Brad DeLong rejects “the claim that the crash in the mortgage market was in some sense the fault of excessively risky lending by the GSEs Fannie Mae and Freddie Mac which pulled the private sector along behind them,” based on the observation that “Fannie Mae and Freddie Mac lost market share as all the loans that have now gone bad were made.” Presumably “all the loans that have now gone bad” refers to the nonprime and ARM loans made between 2004 and 2007. He concludes that there must have been “a reduction in demand for Fannie Mae and Freddie Mac’s products” and that “the dominant feature of the mortgage market in the 2000s was not an expansion of supply by Fannie Mae and Freddie Mac pushing their implicit government guarantee past the limits of prudence.”
Professor DeLong presents his argument as an application of the logic of supply and demand. But supply and demand curves deal with prices and quantities, not prices and market shares. In a booming market, a declining market share is consistent with a growing contribution to supply (a continuing rightward shift in the firm’s supply curve). His unlabeled chart of market shares, moreover, appears to depict total mortgage market shares, whereas the claim in question is about “excessively risky lending” rather than total mortgage lending.
Fannie Mae and Freddie Mac were in fact expanding their quantities of nonprime mortgages vigorously from late 2004 to 2007. After parsing the GSEs’ financial statements, Peter Wallison of the American Enterprise Institute finds that:
From 2005 to 2007, Fannie and Freddie bought approximately $1 trillion in subprime and Alt-A loans, amounting to about 40 percent of their mortgage purchases during that period.
The GSEs thus importantly contributed to the overall supply of nonprime mortgage financing, prompting mortgage brokers to originate more nonprime mortgages. The increased ability to sell nonprime mortgages to the GSEs and their competitors encouraged mortgage originators to dig deeper into the barrel of applicants to accept more of those previously considered non-creditworthy.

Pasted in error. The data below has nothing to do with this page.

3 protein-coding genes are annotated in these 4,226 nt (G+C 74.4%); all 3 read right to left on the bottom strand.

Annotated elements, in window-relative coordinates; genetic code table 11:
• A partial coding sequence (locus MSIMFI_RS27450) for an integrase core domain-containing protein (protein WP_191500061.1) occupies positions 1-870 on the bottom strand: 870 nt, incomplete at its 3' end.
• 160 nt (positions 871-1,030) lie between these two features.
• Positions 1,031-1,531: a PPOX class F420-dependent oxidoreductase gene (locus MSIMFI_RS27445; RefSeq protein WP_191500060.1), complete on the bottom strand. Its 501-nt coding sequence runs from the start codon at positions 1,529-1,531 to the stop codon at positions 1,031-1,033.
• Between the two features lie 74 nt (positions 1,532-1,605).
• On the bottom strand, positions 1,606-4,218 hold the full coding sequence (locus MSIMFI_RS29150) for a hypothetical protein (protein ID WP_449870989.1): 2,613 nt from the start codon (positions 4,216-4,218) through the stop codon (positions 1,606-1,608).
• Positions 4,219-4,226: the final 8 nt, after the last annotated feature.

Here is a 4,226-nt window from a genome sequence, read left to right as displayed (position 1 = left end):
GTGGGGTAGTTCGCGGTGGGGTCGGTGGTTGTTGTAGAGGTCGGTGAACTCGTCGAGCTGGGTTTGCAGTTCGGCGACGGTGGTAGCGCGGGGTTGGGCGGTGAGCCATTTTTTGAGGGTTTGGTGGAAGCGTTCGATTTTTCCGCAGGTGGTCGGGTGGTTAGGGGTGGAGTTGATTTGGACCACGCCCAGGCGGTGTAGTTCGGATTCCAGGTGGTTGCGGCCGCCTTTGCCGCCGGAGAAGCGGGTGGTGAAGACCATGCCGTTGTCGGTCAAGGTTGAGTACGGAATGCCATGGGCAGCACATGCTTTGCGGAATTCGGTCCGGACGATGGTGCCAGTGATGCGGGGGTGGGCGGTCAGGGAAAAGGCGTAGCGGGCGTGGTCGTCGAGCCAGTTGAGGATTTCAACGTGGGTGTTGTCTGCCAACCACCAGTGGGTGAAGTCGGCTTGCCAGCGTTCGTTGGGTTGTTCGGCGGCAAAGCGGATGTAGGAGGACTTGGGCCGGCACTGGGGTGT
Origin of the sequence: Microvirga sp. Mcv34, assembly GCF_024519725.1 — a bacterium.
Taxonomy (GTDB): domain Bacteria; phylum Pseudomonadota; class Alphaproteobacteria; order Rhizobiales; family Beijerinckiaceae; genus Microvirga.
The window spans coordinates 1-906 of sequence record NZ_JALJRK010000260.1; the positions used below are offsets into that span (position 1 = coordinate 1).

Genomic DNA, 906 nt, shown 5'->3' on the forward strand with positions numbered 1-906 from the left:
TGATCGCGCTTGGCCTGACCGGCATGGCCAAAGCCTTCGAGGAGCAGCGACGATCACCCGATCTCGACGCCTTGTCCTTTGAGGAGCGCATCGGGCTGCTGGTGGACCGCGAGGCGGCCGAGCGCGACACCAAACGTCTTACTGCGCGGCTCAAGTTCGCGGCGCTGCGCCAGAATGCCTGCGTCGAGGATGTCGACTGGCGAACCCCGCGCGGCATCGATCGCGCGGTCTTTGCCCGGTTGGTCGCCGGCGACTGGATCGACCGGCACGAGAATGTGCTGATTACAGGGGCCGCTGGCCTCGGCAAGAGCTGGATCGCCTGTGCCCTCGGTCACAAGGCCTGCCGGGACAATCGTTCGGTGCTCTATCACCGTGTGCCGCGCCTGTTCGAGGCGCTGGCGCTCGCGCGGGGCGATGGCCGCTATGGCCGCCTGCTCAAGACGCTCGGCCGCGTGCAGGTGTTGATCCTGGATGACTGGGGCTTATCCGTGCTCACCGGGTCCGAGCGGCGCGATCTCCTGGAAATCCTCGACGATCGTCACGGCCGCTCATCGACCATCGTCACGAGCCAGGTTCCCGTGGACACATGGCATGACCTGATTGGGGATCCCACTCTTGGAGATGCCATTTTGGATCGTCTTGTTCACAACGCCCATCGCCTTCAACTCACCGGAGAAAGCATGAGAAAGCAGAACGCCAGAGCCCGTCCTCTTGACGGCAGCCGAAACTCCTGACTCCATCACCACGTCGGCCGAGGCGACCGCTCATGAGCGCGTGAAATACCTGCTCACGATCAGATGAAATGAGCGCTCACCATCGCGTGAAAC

Wallison and Charles Calomiris add that:
Although a large share of the subprime loans now causing a crisis in the international financial markets are so-called private label securities — issued by banks and securitizers other than Fannie Mae and Freddie Mac — the two GSEs became the biggest buyers of the AAA tranches of these subprime pools in 2005-07. Without their commitment to purchase the AAA tranches of these securitizations, it is unlikely that the pools could have been formed and marketed around the world. Accordingly, not only did the GSEs destroy their own financial condition with their excessive purchases of subprime loans in the three-year period from 2005 to 2007, but they also played a major role in weakening or destroying the solvency and stability of other financial institutions and investors in the United States and abroad.
As to total mortgage lending from 2000 to 2005, below is a chart released in 2006 [pdf] by James B. Lockhart III, then Director of the Office of Federal Housing Enterprise Oversight, Fannie and Freddie’s regulator. It shows the steady expansion in their quantities of mortgage-backed securities outstanding through 2005:
Regarding their total portfolios, Lockhart notes:
Fannie Mae’s mortgage assets grew from about $124 billion in 1990 to $905 billion in 2004, and then declined to about $727 billion last year. That’s equivalent to average annual growth of more than 13 percent over the 15-year period… . Freddie Mac’s mortgage portfolio grew 26 percent per annum from less than $22 billion at year-end 1990 to $710 billion in 2005. In contrast, the residential mortgage market grew at an average rate of 8.5 percent.
Except for 2004 in the case of Fannie Mae, it is clear that this pattern is not consistent with “a reduction in demand for Fannie Mae and Freddie Mac’s products” dominating over increases in supply. Quantities supplied increased. They especially increased for nonprime products.
It is thus reasonable to think that the crash in the mortgage market was “in some sense,” i.e. to some extent, the fault of excessively risky lending by Fannie Mae and Freddie Mac. Whether or not we call it “the dominant feature of the mortgage market in the 2000s” (emphasis added), it is safe to say that it was an important feature. Fannie Mae and Freddie Mac did push the lending financed by their implicit government guarantee “past the limits of prudence.”